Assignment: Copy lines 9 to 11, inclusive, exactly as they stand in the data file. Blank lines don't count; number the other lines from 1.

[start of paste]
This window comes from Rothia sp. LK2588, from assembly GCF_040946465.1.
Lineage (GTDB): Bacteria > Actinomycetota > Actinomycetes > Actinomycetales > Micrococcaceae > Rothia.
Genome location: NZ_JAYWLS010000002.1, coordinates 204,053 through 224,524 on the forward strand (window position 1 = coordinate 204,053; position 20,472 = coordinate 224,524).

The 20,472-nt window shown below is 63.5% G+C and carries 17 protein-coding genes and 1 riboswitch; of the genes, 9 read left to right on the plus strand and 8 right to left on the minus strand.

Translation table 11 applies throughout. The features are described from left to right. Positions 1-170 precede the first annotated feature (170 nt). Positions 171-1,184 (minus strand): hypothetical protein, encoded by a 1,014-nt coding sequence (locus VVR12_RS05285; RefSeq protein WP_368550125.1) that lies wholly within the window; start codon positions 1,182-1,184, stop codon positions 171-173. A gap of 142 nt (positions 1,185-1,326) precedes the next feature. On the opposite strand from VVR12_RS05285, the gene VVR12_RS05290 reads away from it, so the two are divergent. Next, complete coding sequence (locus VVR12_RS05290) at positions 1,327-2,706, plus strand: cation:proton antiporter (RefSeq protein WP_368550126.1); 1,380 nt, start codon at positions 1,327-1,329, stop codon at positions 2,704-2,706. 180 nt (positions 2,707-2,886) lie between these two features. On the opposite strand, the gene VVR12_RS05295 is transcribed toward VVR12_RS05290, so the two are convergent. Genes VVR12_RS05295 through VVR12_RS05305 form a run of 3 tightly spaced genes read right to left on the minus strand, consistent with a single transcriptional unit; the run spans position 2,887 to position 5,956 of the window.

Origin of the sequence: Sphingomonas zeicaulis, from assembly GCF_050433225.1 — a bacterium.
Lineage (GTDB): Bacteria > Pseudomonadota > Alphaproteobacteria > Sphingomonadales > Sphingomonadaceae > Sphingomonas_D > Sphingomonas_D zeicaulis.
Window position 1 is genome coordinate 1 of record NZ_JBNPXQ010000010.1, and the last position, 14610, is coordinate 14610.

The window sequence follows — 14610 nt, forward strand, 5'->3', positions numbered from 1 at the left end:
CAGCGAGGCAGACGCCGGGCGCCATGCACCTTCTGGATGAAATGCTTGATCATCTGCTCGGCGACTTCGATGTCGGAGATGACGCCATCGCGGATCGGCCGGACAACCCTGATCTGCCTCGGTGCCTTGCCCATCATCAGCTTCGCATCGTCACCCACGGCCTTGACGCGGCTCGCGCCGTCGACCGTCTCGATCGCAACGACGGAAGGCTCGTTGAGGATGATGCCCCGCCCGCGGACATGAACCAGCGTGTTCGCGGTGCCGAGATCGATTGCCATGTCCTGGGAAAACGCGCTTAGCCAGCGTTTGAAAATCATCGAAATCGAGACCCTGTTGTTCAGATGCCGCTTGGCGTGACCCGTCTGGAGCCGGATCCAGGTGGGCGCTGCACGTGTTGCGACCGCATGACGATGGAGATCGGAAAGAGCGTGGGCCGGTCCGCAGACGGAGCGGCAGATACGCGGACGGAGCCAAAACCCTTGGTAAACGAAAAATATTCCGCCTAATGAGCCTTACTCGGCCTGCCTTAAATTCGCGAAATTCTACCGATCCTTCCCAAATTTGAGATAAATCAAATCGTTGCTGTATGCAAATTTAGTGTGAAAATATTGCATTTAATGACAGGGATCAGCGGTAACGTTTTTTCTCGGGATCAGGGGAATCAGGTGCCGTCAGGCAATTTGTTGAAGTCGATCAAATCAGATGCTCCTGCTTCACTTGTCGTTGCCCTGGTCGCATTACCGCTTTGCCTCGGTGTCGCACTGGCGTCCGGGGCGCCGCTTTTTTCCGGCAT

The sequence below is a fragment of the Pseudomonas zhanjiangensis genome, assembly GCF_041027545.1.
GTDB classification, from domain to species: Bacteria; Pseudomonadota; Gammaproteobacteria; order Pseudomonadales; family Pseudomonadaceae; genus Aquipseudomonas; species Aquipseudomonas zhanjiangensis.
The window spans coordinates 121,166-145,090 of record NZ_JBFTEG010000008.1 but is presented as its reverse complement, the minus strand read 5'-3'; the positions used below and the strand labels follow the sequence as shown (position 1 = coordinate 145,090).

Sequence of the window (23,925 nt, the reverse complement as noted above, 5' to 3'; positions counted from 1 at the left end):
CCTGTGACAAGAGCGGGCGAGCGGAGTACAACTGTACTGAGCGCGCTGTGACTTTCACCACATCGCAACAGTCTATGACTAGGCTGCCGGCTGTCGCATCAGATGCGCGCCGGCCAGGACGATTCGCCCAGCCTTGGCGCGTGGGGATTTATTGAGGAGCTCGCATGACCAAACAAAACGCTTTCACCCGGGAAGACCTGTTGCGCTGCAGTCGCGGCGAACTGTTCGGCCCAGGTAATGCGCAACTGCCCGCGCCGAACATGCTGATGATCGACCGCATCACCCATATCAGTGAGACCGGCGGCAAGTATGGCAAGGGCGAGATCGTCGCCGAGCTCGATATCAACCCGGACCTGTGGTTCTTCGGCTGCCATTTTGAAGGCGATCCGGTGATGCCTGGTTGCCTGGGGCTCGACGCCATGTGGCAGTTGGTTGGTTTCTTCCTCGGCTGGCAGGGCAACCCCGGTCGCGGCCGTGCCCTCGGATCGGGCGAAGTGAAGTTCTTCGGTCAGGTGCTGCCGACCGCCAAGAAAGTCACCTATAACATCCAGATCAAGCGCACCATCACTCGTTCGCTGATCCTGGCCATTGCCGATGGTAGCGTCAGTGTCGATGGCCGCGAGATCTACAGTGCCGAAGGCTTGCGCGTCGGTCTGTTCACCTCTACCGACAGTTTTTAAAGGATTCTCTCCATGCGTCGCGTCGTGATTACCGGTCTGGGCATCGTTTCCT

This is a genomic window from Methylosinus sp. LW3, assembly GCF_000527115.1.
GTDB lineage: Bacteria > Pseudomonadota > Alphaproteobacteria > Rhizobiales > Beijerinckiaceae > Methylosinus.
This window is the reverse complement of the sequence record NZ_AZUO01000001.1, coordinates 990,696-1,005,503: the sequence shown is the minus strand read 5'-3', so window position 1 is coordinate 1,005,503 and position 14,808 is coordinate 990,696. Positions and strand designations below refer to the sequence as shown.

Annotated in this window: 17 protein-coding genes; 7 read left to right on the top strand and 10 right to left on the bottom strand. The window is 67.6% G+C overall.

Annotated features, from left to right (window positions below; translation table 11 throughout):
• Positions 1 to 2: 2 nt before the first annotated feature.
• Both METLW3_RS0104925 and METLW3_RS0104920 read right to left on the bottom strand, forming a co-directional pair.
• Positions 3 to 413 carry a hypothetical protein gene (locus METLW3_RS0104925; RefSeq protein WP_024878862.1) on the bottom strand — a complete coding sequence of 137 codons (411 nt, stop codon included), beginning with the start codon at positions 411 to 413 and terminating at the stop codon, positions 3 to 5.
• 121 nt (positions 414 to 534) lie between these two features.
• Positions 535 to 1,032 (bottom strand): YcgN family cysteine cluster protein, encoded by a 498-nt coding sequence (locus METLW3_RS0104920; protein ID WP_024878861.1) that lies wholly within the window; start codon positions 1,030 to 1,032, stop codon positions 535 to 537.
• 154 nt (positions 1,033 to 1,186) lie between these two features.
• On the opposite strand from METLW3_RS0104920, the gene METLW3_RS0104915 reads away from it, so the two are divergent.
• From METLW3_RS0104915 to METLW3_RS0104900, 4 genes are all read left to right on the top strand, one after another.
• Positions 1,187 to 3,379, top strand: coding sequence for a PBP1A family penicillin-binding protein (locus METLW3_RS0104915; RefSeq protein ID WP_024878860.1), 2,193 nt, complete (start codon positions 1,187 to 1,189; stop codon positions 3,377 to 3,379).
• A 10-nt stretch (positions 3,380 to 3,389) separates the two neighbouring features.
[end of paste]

The window sequence follows — 14610 nt, forward strand, 5'->3', positions numbered from 1 at the left end:
CAGCGAGGCAGACGCCGGGCGCCATGCACCTTCTGGATGAAATGCTTGATCATCTGCTCGGCGACTTCGATGTCGGAGATGACGCCATCGCGGATCGGCCGGACAACCCTGATCTGCCTCGGTGCCTTGCCCATCATCAGCTTCGCATCGTCACCCACGGCCTTGACGCGGCTCGCGCCGTCGACCGTCTCGATCGCAACGACGGAAGGCTCGTTGAGGATGATGCCCCGCCCGCGGACATGAACCAGCGTGTTCGCGGTGCCGAGATCGATTGCCATGTCCTGGGAAAACGCGCTTAGCCAGCGTTTGAAAATCATCGAAATCGAGACCCTGTTGTTCAGATGCCGCTTGGCGTGACCCGTCTGGAGCCGGATCCAGGTGGGCGCTGCACGTGTTGCGACCGCATGACGATGGAGATCGGAAAGAGCGTGGGCCGGTCCGCAGACGGAGCGGCAGATACGCGGACGGAGCCAAAACCCTTGGTAAACGAAAAATATTCCGCCTAATGAGCCTTACTCGGCCTGCCTTAAATTCGCGAAATTCTACCGATCCTTCCCAAATTTGAGATAAATCAAATCGTTGCTGTATGCAAATTTAGTGTGAAAATATTGCATTTAATGACAGGGATCAGCGGTAACGTTTTTTCTCGGGATCAGGGGAATCAGGTGCCGTCAGGCAATTTGTTGAAGTCGATCAAATCAGATGCTCCTGCTTCACTTGTCGTTGCCCTGGTCGCATTACCGCTTTGCCTCGGTGTCGCACTGGCGTCCGGGGCGCCGCTTTTTTCCGGCAT

The sequence below is a fragment of the Pseudomonas zhanjiangensis genome, assembly GCF_041027545.1.